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Childhood Sexual Abuse and Eating Disorders

argumentative Essay
1569 words
1569 words
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Childhood Sexual Abuse and Eating Disorders

Recently, a great amount of psychological literature has focused on finding biological and genetic causes of mental illnesses and disorders, including eating disorders. However, according to recent twin studies, the heritability component of eating disorders may only account for 0% to 70% of the variance (Fairburn, Cowen, & Harrison, 1999). The leaves an ample amount of room for speculation of possible environmental risk factors for eating disorders. In this paper, I wish to examine one possible environmental risk that has received attention since the mid-80’s. Since that time, researchers have searched to determine the relationship between childhood sexual abuse, or trauma in general, and the development of eating disorders.

It seems somewhat logical to assume that a person who has experienced sexual trauma might develop feelings of dissatisfaction as well as disgust with their own body—the medium of abuse. Also, one might even attribute the anti-pubertal effects achieved through self-starvation as a suppression of sexuality that may be desired by a survivor of sexual abuse. These hypotheses, as well as connections observed between sexual abuse and PTSD and also between anxiety disorders (of which PTSD is one) and eating disorders led many researchers to study this relationship. However, the large body of the studies contradict each other’s findings. Many studies have found no evidence of a relationship between sexual abuse and eating disorders and others have found evidence. In this paper, I would like to examine the results of studies that have been aimed at answering the question, “Is childhood sexual abuse a risk factor for eating disorders?”

Literature Re...

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... of Childhood Sexual or Physical Abuse in Japanese Patients with Eating Disorders: Relationship with Dissociation and Impulsive Behaviors. Psychological Medicine, 29(4), 935-942.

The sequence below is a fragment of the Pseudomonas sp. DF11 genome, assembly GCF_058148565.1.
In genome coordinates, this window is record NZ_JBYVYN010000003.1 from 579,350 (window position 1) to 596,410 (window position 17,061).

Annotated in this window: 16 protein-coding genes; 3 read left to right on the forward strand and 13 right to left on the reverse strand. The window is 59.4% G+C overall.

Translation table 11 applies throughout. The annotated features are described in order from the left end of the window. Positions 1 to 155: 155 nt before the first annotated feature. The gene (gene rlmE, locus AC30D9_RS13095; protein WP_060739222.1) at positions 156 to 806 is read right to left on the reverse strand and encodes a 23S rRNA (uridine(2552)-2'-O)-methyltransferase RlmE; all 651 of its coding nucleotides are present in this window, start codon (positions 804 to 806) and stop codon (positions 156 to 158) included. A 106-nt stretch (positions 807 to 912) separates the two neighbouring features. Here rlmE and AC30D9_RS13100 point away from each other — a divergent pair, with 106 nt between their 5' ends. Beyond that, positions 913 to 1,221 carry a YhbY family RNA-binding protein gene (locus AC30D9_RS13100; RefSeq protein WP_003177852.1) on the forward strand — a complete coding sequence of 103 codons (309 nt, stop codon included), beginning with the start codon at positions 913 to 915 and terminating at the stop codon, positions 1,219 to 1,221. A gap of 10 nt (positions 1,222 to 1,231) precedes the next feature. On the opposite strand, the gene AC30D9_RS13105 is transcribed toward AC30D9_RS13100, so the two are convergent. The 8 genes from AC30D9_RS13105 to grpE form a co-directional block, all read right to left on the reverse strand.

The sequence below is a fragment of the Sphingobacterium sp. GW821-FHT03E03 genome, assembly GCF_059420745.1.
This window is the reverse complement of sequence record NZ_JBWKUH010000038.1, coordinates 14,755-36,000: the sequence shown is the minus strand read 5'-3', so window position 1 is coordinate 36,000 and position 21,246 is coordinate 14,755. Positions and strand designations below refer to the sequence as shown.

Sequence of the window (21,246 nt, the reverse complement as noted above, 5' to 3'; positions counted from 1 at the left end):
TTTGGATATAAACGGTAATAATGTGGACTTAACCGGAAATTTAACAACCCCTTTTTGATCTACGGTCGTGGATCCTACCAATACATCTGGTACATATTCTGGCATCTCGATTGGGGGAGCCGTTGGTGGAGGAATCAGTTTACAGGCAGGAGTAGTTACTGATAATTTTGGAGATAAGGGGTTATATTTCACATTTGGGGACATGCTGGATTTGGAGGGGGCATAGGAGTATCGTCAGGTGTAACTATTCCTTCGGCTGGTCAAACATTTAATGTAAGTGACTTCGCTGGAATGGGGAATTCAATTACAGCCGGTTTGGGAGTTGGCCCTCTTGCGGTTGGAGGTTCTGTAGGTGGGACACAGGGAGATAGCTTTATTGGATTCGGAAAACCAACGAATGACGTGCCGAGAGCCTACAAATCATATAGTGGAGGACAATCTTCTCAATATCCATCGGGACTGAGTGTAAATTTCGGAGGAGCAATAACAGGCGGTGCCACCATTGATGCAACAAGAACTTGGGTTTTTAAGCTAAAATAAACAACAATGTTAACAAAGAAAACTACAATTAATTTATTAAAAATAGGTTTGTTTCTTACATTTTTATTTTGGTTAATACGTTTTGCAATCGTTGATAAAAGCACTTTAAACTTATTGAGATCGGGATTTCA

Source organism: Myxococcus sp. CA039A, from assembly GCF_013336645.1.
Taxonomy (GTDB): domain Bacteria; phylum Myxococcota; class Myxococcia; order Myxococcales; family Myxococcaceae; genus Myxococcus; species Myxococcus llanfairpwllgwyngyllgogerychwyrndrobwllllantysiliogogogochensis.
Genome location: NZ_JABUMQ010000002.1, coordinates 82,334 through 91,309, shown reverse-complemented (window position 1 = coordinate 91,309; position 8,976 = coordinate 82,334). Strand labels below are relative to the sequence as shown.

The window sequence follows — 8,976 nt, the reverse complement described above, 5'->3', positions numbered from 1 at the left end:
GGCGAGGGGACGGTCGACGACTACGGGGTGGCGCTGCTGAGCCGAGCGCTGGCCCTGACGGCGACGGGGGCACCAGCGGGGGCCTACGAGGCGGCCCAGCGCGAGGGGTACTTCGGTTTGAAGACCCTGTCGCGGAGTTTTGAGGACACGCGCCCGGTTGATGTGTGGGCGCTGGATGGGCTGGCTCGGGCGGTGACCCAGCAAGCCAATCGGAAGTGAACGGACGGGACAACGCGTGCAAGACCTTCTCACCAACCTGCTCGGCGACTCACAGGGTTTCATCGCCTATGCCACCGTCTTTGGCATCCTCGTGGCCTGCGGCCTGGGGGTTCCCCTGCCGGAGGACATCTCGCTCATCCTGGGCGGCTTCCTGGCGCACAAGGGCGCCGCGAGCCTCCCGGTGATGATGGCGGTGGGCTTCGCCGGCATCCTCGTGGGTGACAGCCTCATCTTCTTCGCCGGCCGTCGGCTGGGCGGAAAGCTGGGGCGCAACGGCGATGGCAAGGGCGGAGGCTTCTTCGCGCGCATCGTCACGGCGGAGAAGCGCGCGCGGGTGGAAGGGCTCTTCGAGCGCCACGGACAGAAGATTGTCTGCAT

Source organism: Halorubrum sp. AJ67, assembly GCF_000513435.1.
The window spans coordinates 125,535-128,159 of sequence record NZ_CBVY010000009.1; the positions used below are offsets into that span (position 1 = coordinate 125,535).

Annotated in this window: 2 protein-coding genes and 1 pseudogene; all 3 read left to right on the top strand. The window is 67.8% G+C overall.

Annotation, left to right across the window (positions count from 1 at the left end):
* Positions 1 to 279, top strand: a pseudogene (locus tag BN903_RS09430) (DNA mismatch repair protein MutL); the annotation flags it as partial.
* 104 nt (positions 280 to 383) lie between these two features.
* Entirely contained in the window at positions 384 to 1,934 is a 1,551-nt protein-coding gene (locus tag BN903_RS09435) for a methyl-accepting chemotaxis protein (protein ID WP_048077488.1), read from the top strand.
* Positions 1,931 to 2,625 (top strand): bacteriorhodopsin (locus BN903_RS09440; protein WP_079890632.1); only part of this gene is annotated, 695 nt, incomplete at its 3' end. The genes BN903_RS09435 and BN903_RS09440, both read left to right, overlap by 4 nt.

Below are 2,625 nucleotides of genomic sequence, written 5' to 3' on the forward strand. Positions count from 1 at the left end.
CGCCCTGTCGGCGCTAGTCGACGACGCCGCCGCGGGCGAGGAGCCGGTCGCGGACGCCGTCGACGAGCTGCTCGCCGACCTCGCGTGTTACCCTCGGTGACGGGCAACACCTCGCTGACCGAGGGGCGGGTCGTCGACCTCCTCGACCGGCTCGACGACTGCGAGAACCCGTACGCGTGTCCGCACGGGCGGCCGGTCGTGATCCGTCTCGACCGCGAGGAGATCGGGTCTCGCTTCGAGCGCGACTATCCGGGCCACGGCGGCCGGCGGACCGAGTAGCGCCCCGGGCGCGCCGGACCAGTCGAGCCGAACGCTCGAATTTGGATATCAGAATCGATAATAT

Pope HG, & Hudson JI (1992). Is childhood sexual abuse a risk factor for bulimia nervosa? American Journal of Psychiatry, 149, 455-463.

Pope HG, Mangweith B, Negrao AB, Hudson JI, & Cordas TA (1994). Childhood sexual abuse and bulimia nervosa: A comparison of American, Austrian, and Brazilian women. American Journal of Psychiatry, 151, 732-737.

Rorty M, Yager J, & Rossotto E (1994). Childhood sexual, physical, and psychological abuse in bulimia nervosa. American Journal of Psychiatry, 151, 1122-1126.

Wonderlich SA, Donaldson MA, Carson DK, Staton D, Gertz L, Leach L, & Johnson M (1996). Eating Disturbance and Incest. Journal of Interpersonal Violence, 11, 195-207.

In this essay, the author

  • Argues that the heritability component of eating disorders may only account for 0% to 70% of the variance, leaving ample room for speculation of possible environmental risk factors.
  • Explains that it seems logical to assume that a person who has experienced sexual trauma might develop feelings of dissatisfaction as well as disgust with their own body—the medium of abuse.
  • Explains that many researchers have been unable to conclude that childhood sexual abuse is a risk factor, or distinctively related to eating disorders.
  • Explains the methodological limitations of these studies such as dependence on retrospection and self-report measures, no comparison group, limited sample size, nonrandom sampling, and failure to assess physical assaults in the absence of sexual assault experiences.
  • Explains that some studies' results contain evidence supporting the existence of a relationship.
  • Argues that studies give strength to only one side of an argument, so it is important to examine the between-studies discrepancies as well as within-study limitations.
  • Explains that the experience of childhood sexual trauma is more related to bulimia nervosa than anorexia or eating disorders not otherwise specified.
  • Opines that even if all studies found agreement and proof that childhood sexual abuse and eating disorders co-occur at a statistically significant rate, can the risk factor relationship be assumed?
  • Concludes that a positive correlation between sexual abuse and eating disorders has been established in enough studies to warrant further investigation.
  • Cites dansky bs, brewerton td, kilpatrick dg, & o’neil pm for their review of the evidence for a causal link between sexual abuse and eating disorders.
  • Explains fairburn cg, cowen pj, & harrison p. twin studies and the etiology of eating disorder
  • Explains kinzl jf, traweger c, guenther v, & biebl w. family background and sexual abuse associated with eating disorders.
  • Compares american, austrian, and brazilian women's experiences of childhood sexual abuse and bulimia nervosa.
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